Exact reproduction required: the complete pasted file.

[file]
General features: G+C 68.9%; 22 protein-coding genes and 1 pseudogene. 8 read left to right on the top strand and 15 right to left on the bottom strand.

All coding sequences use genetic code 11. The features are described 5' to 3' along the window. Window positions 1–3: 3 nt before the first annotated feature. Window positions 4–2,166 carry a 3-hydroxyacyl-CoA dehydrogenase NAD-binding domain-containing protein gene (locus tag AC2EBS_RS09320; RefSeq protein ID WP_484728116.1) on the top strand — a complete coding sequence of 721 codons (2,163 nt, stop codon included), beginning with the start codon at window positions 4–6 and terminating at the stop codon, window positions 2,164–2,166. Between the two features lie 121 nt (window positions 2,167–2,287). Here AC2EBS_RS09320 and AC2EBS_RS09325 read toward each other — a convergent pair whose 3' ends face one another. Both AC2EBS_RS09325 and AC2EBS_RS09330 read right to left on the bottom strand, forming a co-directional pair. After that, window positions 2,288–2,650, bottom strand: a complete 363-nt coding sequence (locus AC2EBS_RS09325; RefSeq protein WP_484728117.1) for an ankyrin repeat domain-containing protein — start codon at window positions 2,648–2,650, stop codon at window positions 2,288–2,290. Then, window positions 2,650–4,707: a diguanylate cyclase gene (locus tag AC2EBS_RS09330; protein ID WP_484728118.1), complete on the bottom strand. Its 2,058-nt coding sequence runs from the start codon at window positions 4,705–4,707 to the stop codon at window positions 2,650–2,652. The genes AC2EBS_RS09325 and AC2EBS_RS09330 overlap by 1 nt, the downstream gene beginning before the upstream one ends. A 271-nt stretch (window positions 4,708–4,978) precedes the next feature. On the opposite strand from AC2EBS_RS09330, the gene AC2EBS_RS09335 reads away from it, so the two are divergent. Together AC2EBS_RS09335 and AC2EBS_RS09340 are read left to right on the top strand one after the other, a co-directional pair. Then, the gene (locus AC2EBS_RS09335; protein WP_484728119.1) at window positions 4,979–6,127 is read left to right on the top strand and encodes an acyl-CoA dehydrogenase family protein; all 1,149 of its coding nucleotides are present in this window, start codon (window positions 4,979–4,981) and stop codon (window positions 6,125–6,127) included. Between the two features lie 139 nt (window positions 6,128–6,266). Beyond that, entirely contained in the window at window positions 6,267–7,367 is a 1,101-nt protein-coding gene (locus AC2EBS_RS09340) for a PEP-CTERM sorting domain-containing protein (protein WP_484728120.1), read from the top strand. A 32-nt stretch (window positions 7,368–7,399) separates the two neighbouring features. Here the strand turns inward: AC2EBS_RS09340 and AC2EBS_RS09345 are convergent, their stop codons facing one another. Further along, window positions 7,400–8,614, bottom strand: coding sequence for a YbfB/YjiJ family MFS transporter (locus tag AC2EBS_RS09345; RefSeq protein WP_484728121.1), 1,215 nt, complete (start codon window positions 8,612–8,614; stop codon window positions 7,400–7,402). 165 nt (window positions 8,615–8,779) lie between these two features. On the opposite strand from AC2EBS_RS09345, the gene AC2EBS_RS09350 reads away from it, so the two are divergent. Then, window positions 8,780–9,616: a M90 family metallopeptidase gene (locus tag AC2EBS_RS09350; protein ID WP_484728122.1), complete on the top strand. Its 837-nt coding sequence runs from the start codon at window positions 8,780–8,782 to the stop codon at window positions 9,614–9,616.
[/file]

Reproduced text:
General features: G+C 68.9%; 22 protein-coding genes and 1 pseudogene. 8 read left to right on the top strand and 15 right to left on the bottom strand.

All coding sequences use genetic code 11. The features are described 5' to 3' along the window. Window positions 1–3: 3 nt before the first annotated feature. Window positions 4–2,166 carry a 3-hydroxyacyl-CoA dehydrogenase NAD-binding domain-containing protein gene (locus tag AC2EBS_RS09320; RefSeq protein ID WP_484728116.1) on the top strand — a complete coding sequence of 721 codons (2,163 nt, stop codon included), beginning with the start codon at window positions 4–6 and terminating at the stop codon, window positions 2,164–2,166. Between the two features lie 121 nt (window positions 2,167–2,287). Here AC2EBS_RS09320 and AC2EBS_RS09325 read toward each other — a convergent pair whose 3' ends face one another. Both AC2EBS_RS09325 and AC2EBS_RS09330 read right to left on the bottom strand, forming a co-directional pair. After that, window positions 2,288–2,650, bottom strand: a complete 363-nt coding sequence (locus AC2EBS_RS09325; RefSeq protein WP_484728117.1) for an ankyrin repeat domain-containing protein — start codon at window positions 2,648–2,650, stop codon at window positions 2,288–2,290. Then, window positions 2,650–4,707: a diguanylate cyclase gene (locus tag AC2EBS_RS09330; protein ID WP_484728118.1), complete on the bottom strand. Its 2,058-nt coding sequence runs from the start codon at window positions 4,705–4,707 to the stop codon at window positions 2,650–2,652. The genes AC2EBS_RS09325 and AC2EBS_RS09330 overlap by 1 nt, the downstream gene beginning before the upstream one ends. A 271-nt stretch (window positions 4,708–4,978) precedes the next feature. On the opposite strand from AC2EBS_RS09330, the gene AC2EBS_RS09335 reads away from it, so the two are divergent. Together AC2EBS_RS09335 and AC2EBS_RS09340 are read left to right on the top strand one after the other, a co-directional pair. Then, the gene (locus AC2EBS_RS09335; protein WP_484728119.1) at window positions 4,979–6,127 is read left to right on the top strand and encodes an acyl-CoA dehydrogenase family protein; all 1,149 of its coding nucleotides are present in this window, start codon (window positions 4,979–4,981) and stop codon (window positions 6,125–6,127) included. Between the two features lie 139 nt (window positions 6,128–6,266). Beyond that, entirely contained in the window at window positions 6,267–7,367 is a 1,101-nt protein-coding gene (locus AC2EBS_RS09340) for a PEP-CTERM sorting domain-containing protein (protein WP_484728120.1), read from the top strand. A 32-nt stretch (window positions 7,368–7,399) separates the two neighbouring features. Here the strand turns inward: AC2EBS_RS09340 and AC2EBS_RS09345 are convergent, their stop codons facing one another. Further along, window positions 7,400–8,614, bottom strand: coding sequence for a YbfB/YjiJ family MFS transporter (locus tag AC2EBS_RS09345; RefSeq protein WP_484728121.1), 1,215 nt, complete (start codon window positions 8,612–8,614; stop codon window positions 7,400–7,402). 165 nt (window positions 8,615–8,779) lie between these two features. On the opposite strand from AC2EBS_RS09345, the gene AC2EBS_RS09350 reads away from it, so the two are divergent. Then, window positions 8,780–9,616: a M90 family metallopeptidase gene (locus tag AC2EBS_RS09350; protein ID WP_484728122.1), complete on the top strand. Its 837-nt coding sequence runs from the start codon at window positions 8,780–8,782 to the stop codon at window positions 9,614–9,616.